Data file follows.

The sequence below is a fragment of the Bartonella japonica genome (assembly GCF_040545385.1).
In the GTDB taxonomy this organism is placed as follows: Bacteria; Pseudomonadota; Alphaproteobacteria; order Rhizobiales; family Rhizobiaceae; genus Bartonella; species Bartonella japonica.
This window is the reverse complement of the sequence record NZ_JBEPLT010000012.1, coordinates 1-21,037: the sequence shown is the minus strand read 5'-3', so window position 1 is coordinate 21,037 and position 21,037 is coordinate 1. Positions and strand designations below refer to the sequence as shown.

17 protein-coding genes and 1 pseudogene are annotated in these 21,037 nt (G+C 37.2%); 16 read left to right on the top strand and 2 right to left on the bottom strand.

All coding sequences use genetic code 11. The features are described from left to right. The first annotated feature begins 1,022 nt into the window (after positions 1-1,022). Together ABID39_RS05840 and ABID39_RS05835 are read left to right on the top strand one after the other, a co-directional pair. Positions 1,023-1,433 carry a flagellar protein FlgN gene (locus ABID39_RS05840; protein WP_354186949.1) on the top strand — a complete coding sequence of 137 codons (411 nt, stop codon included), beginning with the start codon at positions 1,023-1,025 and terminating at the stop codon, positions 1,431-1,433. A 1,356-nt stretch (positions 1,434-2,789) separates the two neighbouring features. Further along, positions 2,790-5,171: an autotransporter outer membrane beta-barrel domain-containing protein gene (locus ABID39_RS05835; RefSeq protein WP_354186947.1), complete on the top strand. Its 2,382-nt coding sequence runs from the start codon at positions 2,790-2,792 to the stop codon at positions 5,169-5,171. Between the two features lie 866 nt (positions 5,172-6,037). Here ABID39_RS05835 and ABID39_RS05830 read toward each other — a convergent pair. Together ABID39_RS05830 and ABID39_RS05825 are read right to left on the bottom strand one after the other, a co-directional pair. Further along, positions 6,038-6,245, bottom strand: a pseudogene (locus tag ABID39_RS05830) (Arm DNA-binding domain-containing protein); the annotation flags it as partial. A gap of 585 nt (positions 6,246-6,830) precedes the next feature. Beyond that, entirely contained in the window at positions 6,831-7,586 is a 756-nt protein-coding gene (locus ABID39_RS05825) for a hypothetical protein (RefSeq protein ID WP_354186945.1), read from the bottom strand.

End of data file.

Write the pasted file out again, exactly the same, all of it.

The sequence below is a fragment of the Bartonella japonica genome (assembly GCF_040545385.1).
In the GTDB taxonomy this organism is placed as follows: Bacteria; Pseudomonadota; Alphaproteobacteria; order Rhizobiales; family Rhizobiaceae; genus Bartonella; species Bartonella japonica.
This window is the reverse complement of the sequence record NZ_JBEPLT010000012.1, coordinates 1-21,037: the sequence shown is the minus strand read 5'-3', so window position 1 is coordinate 21,037 and position 21,037 is coordinate 1. Positions and strand designations below refer to the sequence as shown.

17 protein-coding genes and 1 pseudogene are annotated in these 21,037 nt (G+C 37.2%); 16 read left to right on the top strand and 2 right to left on the bottom strand.

All coding sequences use genetic code 11. The features are described from left to right. The first annotated feature begins 1,022 nt into the window (after positions 1-1,022). Together ABID39_RS05840 and ABID39_RS05835 are read left to right on the top strand one after the other, a co-directional pair. Positions 1,023-1,433 carry a flagellar protein FlgN gene (locus ABID39_RS05840; protein WP_354186949.1) on the top strand — a complete coding sequence of 137 codons (411 nt, stop codon included), beginning with the start codon at positions 1,023-1,025 and terminating at the stop codon, positions 1,431-1,433. A 1,356-nt stretch (positions 1,434-2,789) separates the two neighbouring features. Further along, positions 2,790-5,171: an autotransporter outer membrane beta-barrel domain-containing protein gene (locus ABID39_RS05835; RefSeq protein WP_354186947.1), complete on the top strand. Its 2,382-nt coding sequence runs from the start codon at positions 2,790-2,792 to the stop codon at positions 5,169-5,171. Between the two features lie 866 nt (positions 5,172-6,037). Here ABID39_RS05835 and ABID39_RS05830 read toward each other — a convergent pair. Together ABID39_RS05830 and ABID39_RS05825 are read right to left on the bottom strand one after the other, a co-directional pair. Further along, positions 6,038-6,245, bottom strand: a pseudogene (locus tag ABID39_RS05830) (Arm DNA-binding domain-containing protein); the annotation flags it as partial. A gap of 585 nt (positions 6,246-6,830) precedes the next feature. Beyond that, entirely contained in the window at positions 6,831-7,586 is a 756-nt protein-coding gene (locus ABID39_RS05825) for a hypothetical protein (RefSeq protein ID WP_354186945.1), read from the bottom strand.